Thursday, March 19, 2020

Kenney Bemoans Catastrophe. Fails to Blame Trudeau.

Jason Kenney says the Alberta economy is getting hammered. It's getting hit so hard that he can't even lay it off on Justin Trudeau. You know it's bad when Kenney can't blame it all on Trudeau.

Alberta’s economy was expected to post a real GDP growth rate of 2.2 per cent this year, which would have been a modest recovery in a province that economists say has yet to fully recover from the previous recession in 2014, when oil prices crashed. Now, another brutal recession appears unavoidable as the price of Western Canadian Select crashed below the US$10-per-barrel mark on March 18.
“We are facing a period of profound adversity unlike any we have since the 1930s,” Alberta Premier Jason Kenney said Thursday as he announced a suite of financial programs including six-month mortgage, credit-card and line-of-credit payment deferrals through the provincially owned bank, ATB Financial. 
“Alberta is going to be hit significantly as a result of both the coronavirus and the oil-price wars we’re seeing right now,” said Adam Legge, chief executive of the Business Council of Alberta. “That has a larger-than-normal impact here in Alberta.” 
Legge said he expects major oil and gas producers will be able to “weather the storm,” but he’s concerned that drilling companies, oilfield services providers and engineering companies along with the gyms, restaurants and tourism operators that are shutting their doors “are going to be at greater risk.”
Wishful Thinking Gone Bad
The Alberta government in its budget released in February had forecast that oil prices would average US$58 per barrel this year. The province has since acknowledged that assumption no longer holds and it’s readying a spending package in an effort to lift the economy, but it’s not ready to discuss what its fiscal picture will look like.
A Precarious Economy
Matt Stewart, director of economics at the Conference Board, said previous projections for a turnaround in Alberta this year after several years of “terrible growth” are now gone. 
“We expect no growth in 2020 for the year as a whole,” he said. “It didn’t take much to knock us towards a recession.”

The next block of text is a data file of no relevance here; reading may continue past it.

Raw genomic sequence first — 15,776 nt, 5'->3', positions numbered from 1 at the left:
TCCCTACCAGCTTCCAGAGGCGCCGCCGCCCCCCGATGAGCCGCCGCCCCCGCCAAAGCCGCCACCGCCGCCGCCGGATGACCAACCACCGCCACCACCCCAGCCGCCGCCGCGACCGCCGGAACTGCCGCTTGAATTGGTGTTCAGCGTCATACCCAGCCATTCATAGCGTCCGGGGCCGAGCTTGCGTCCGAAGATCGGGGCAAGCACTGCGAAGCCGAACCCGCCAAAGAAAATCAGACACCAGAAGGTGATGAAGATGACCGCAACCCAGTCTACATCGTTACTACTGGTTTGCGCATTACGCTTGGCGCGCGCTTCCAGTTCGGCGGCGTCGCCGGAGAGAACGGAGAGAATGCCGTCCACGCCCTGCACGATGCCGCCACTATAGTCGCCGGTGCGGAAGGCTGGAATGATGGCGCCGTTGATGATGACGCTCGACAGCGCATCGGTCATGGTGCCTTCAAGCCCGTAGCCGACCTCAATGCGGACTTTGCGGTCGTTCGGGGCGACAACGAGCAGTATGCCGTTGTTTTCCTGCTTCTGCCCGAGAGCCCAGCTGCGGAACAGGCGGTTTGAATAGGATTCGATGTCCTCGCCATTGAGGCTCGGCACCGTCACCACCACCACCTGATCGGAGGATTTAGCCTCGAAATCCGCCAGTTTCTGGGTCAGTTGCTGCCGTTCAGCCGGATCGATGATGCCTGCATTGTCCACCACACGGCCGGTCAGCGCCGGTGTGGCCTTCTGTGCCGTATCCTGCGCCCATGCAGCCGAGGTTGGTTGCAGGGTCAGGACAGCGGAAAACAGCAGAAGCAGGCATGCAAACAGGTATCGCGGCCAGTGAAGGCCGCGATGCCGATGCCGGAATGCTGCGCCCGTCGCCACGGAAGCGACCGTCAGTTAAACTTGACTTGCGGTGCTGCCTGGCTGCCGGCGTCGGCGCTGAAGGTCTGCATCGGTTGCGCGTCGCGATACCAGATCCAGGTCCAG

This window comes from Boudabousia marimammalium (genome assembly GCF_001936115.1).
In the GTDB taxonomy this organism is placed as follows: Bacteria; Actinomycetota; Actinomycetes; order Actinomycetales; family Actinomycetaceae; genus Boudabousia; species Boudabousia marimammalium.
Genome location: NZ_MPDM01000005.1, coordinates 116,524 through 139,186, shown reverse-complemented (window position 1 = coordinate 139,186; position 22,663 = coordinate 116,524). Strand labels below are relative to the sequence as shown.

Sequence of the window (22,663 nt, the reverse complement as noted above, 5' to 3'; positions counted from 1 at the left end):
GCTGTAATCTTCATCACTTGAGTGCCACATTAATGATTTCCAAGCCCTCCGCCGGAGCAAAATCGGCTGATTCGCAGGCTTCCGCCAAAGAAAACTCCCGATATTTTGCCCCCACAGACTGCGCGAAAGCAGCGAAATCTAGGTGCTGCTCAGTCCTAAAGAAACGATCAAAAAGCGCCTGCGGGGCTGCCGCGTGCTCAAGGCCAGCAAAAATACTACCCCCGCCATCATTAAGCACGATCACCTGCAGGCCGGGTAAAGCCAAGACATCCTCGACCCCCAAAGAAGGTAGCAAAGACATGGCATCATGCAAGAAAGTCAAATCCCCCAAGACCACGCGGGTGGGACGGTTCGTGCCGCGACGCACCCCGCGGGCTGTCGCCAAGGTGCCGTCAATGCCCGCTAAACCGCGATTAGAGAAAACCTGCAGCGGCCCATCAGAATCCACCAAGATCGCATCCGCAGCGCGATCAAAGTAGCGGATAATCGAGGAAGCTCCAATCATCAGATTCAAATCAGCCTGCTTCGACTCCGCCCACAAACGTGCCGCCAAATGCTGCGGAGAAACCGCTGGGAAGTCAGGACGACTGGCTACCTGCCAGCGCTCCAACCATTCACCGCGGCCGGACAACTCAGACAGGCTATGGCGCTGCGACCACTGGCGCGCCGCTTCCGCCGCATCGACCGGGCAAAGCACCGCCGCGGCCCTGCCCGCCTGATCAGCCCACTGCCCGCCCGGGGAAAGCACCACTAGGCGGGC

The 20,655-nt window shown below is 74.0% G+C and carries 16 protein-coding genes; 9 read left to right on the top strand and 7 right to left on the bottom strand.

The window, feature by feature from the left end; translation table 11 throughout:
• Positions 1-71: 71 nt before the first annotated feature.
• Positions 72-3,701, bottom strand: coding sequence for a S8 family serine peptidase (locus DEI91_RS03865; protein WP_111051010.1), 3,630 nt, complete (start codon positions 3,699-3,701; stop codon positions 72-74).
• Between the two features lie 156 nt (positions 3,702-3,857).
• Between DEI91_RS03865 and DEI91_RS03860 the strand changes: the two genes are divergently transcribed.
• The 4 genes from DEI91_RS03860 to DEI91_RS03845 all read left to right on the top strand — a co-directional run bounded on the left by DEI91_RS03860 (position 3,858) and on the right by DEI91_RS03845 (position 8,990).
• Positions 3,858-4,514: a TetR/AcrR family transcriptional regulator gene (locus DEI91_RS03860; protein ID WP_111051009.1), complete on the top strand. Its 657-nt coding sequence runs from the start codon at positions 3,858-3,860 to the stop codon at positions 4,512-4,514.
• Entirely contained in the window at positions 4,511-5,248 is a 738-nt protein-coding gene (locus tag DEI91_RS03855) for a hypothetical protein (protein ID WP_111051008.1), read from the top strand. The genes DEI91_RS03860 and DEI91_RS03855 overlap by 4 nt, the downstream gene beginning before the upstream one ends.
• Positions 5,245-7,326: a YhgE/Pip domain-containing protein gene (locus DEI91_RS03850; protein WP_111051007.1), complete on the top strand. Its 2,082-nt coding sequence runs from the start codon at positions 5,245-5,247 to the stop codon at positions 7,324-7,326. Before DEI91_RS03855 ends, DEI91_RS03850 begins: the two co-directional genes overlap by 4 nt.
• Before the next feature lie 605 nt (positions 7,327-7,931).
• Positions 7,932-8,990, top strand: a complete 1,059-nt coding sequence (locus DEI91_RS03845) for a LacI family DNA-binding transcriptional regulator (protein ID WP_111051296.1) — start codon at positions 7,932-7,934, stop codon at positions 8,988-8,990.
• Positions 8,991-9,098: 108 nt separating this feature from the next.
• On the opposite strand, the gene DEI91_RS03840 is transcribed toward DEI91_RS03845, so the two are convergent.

Alberta's predicament lays bare the need for visionary leadership, government that doesn't insist on trying to breathe life into its dead horse.  Can Jason Kenney rise to the challenge? Hard to say but he has shown a fondness for wallowing in difficulty so long as he can blame it on someone else, a guy in Ottawa.


Trailblazer said...

I have a nasty feeling that Alberta will soon be a failed state.
In a rapidly changing world we re not going to see much investment in marginal industries such as oil .
The same can/will be said of BC's fracked gas hopes.

I have experienced quite a few downturns in the economy.
We end such downturns by mortgaging the future.
Remember the days of balanced budgets?
Remember the days of pay for what you have?

That was the attitude of small c conservatives now it is the attitude of all political stripes.

We are entering a weird world of perpetual debt and hence servitude that does not bode well for our offspring.
1984 is looking attractive at this point.


Trailblazer said...

Mound ; just read your Minsky moment contribution on the other website.
Seems to tie in to my comments.

Do we live in a dream world or a matrix?


The Disaffected Lib said...

To be completely candid, TB, I sometimes wonder if I'm not in a dream, a nightmare, of my own making. Here we stand, at what is arguably the zenith of human civilization, staring into a multi-dimensional abyss.